Mallory Book 12: Blind Sight is the twelfth NYPD detective Kathy Mallory novel from New York Times bestseller Carol O'Connell, master of knife-edge suspense and intricate plotting. Fans of Karin Slaughter and Stieg Larsson will be thrilled by New York's darkest cop. 'Carol O'Connell is a consummate storyteller - a unique talent who deserves to be a household name' - Val McDermid
Detective Kathy Mallory. New York's darkest. You only underestimate her once.
The nun is dead. Her body lies on the mayor's lawn with three others, all killed at different times, in different places, and dumped there. There should be five - but the boy is missing.
One second he was there...
Jonah Quill, blind since birth, sits in a car driven by a killer and wonders where they are going. Though blind, Jonah sees more than most people do. He's counting on this secret to save his life.
Detective Kathy Mallory is counting on herself to save his life. It takes her a while to realise that the missing-person case she is pursuing is so intimately connected to the massacre on the mayor's lawn. But she will find Jonah - she just hopes it will be in time.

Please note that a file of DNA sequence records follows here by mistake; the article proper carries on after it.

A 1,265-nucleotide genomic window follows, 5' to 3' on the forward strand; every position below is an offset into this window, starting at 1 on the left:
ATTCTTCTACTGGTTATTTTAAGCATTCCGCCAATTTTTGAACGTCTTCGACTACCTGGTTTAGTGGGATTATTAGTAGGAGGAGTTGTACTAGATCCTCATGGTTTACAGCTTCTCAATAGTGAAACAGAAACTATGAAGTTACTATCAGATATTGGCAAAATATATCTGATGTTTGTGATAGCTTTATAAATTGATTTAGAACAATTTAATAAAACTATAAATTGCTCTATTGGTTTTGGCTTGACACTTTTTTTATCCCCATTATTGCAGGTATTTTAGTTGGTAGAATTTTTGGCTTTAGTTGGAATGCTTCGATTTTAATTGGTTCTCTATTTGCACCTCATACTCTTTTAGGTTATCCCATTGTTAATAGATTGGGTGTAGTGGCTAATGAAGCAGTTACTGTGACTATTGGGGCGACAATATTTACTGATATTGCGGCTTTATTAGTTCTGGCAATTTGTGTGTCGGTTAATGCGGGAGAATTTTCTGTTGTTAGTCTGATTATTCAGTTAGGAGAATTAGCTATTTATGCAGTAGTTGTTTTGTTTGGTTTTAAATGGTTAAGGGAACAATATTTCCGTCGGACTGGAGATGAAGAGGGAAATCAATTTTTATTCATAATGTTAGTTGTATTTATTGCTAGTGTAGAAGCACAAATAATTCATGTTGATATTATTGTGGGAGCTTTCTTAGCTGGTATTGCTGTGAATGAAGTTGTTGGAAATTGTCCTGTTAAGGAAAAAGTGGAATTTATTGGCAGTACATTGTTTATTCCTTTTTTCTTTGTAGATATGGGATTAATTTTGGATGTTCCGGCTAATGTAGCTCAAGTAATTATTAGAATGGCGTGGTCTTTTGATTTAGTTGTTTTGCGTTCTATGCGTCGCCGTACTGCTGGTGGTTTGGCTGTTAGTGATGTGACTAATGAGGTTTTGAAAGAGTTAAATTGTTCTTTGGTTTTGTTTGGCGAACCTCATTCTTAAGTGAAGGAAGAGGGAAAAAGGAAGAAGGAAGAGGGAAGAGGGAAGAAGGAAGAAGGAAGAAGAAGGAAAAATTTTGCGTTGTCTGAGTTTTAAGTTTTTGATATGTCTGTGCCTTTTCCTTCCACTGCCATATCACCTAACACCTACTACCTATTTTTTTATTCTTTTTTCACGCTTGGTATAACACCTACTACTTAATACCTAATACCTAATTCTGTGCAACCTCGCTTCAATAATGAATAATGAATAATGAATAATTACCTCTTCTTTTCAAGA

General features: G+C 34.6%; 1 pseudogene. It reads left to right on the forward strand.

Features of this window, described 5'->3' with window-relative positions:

Rampant rumors suggest that Andrew Polk, a Wall Street wheeler-dealer turned New York City mayor, has plenty of skeletons in the closet, but what these might have to do with the four mutilated corpses dumped outside Gracie Mansion, his official residence, lies at the heart of bestseller O'Connell's affecting, fast-moving, but labyrinthine 12th thriller featuring NYPD Det. Kathy Mallory (after 2013's It Happens in the Dark). Although the inscrutable, cyborg-chilly Mallory headlines the show, most of the novel's emotional pull stems from blind 12-year-old kidnap victim Jonah Quill, whose tiny hope of survival may hinge on his own considerable wits. As Det. Kathy Mallory and police partner Riker wrestle with the sprawling case as well as stonewalling from both the mayor and the Catholic Church one of the dead, Jonah's aunt, was a young cloistered nun the feisty, fiercely independent boy struggles to connect with his stone-cold captor long enough to figure out an exit strategy. In contrast to this gripping life-and-death drama, the larger plot is excessively convoluted and capricious.